This Week in Washington - May 4, 2012


In This Issue:


Fiscal Year (FY) 2013 Budget/Appropriations. As Congress returns from recess on Monday, the House Budget Committee will consider legislation to replace the automatic spending cuts imposed by sequestration. House Budget Committee Democrats said this week the Republican-backed plan would undermine federal programs like Medicare and the Supplemental Nutrition Assistance Program. The House Appropriations Defense Subcommittee will mark-up its FY 2013 Defense Appropriations bill on Tuesday. On Wednesday, the House Appropriations State and Foreign Operations Subcommittee and the House Armed Services Committee plan to mark-up their FY 2013 Appropriations and authorization bills, respectively. Meanwhile, Budget Committee Ranking Member Chris Van Hollen (D-Maryland) predicted this week that appropriations, sequestration, taxes and the debt ceiling will not be fully dealt with until after the November elections...


One year after the death of Osama bin Laden, late Tuesday evening, President Obama addressed the nation from Bagram Air Force base in Afghanistan about transitioning to “a future in which Afghans are responsible for the security of their nation” and announced 23,000 soldiers from the 2010 troop surge will rotate home by the end of summer. President Obama and Afghan President Hamid Karzai signed a new Strategic Partnership Agreement, which Senate Armed Services Committee Chair Carl Levin (D-Michigan) said is a “big step toward ending a long war….” On Wednesday, Chairman Levin added any decision on the pace of withdrawal of U.S. forces from Afghanistan after the initial 23,000 troop drawdown should wait until fall. This week, the Administration also released some documents confiscated during the assault on bin Laden’s compound in Pakistan. On Monday, in defense of the legality of using unmanned aircraft to kill foreign terrorists, White House counterterrorism official John Brennan said part of the Administration’s rationale derives from The Authorization for Use of Military Force passed by Congress after September 11, 2001...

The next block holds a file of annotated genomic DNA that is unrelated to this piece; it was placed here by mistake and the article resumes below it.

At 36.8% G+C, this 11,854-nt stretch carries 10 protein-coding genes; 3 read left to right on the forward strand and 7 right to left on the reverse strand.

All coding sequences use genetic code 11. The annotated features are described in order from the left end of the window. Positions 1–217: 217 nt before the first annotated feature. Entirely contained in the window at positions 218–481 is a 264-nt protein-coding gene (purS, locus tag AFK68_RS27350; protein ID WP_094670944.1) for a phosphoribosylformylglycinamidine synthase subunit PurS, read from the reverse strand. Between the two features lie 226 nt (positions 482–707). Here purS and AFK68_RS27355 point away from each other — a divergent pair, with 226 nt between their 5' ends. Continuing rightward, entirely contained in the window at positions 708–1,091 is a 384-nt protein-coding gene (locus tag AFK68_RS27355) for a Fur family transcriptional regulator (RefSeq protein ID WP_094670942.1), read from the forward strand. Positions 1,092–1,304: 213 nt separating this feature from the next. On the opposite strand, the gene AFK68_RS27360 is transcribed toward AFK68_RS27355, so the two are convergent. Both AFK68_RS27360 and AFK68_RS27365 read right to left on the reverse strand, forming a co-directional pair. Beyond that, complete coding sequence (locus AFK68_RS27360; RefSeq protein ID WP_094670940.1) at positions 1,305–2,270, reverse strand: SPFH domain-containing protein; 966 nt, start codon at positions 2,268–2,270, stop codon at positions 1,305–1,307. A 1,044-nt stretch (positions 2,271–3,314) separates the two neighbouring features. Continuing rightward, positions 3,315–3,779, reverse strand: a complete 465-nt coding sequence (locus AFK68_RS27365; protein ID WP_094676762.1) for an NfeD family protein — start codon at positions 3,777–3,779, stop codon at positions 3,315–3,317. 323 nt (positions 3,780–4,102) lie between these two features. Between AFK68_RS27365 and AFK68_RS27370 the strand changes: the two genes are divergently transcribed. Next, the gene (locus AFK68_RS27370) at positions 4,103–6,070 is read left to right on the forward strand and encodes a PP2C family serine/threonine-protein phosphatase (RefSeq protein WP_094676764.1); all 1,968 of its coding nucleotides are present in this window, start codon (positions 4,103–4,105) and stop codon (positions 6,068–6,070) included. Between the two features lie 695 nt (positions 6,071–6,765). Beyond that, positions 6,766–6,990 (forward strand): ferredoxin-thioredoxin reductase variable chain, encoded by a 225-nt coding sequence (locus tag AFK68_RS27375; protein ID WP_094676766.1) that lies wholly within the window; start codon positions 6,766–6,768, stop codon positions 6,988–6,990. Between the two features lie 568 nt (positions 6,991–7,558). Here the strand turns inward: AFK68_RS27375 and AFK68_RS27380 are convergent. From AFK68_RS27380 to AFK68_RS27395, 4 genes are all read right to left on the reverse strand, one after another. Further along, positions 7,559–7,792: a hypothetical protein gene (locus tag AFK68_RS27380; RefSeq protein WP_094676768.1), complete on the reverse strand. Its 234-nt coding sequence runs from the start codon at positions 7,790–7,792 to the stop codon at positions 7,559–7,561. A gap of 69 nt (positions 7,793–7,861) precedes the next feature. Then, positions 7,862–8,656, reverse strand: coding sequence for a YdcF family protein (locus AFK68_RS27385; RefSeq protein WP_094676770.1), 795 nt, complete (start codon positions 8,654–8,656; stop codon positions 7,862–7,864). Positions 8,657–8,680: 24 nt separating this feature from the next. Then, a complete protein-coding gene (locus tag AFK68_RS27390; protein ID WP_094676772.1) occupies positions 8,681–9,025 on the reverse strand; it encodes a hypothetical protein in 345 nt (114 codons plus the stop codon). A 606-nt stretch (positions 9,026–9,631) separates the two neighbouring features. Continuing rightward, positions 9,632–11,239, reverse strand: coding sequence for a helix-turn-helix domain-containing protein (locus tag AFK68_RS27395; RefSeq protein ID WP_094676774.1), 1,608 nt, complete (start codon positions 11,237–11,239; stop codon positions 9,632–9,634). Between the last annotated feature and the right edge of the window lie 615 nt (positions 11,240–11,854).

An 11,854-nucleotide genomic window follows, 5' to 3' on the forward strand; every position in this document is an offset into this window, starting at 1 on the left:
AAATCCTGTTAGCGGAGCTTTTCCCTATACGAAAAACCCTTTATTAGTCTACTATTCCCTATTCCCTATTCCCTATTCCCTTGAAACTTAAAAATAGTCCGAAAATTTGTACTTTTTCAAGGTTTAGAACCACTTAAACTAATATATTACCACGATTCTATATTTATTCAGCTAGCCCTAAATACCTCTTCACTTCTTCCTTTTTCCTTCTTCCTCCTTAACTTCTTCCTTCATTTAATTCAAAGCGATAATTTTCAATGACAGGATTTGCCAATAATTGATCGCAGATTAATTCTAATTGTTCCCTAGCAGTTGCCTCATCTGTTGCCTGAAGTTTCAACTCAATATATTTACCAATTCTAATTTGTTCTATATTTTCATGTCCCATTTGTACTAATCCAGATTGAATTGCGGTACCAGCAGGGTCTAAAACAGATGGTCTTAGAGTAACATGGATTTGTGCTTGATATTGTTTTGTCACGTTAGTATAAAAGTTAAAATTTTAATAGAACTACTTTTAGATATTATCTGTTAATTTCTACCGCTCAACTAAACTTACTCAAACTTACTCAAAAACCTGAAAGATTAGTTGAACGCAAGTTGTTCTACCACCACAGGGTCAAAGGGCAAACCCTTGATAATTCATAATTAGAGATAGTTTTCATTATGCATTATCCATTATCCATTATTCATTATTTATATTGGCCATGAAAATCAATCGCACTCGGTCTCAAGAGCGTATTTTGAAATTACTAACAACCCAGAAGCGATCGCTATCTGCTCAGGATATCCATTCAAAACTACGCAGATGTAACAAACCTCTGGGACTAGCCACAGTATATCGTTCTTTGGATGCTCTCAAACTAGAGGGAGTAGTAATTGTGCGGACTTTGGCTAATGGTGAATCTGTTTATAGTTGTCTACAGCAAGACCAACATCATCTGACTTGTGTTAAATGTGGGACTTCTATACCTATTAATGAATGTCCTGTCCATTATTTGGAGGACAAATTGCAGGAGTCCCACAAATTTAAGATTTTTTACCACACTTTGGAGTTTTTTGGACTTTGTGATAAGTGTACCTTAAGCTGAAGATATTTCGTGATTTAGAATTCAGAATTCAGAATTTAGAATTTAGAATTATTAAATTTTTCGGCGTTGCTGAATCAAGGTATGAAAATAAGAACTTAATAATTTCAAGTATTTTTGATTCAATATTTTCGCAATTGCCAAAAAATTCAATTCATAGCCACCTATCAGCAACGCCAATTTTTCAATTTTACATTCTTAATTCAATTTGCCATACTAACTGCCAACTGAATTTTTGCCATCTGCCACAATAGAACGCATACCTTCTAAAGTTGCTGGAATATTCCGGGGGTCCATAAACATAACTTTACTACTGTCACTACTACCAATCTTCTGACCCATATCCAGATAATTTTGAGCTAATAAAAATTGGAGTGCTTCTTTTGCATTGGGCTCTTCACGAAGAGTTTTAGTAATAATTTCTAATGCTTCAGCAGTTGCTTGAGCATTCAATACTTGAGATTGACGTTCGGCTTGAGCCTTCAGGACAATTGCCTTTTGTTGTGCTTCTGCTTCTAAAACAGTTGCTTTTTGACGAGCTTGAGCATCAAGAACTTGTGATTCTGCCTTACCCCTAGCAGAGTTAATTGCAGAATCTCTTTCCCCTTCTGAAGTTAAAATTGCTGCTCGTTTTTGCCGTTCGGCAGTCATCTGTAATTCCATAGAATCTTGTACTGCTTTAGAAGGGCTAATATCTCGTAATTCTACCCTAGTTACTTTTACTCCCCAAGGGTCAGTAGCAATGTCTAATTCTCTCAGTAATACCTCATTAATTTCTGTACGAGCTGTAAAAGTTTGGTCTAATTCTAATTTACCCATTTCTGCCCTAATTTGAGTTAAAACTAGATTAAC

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DISCLAIMER: Because of the generality of this update, the information provided herein may not be applicable in all situations and should not be acted upon without specific legal advice based on particular situations.

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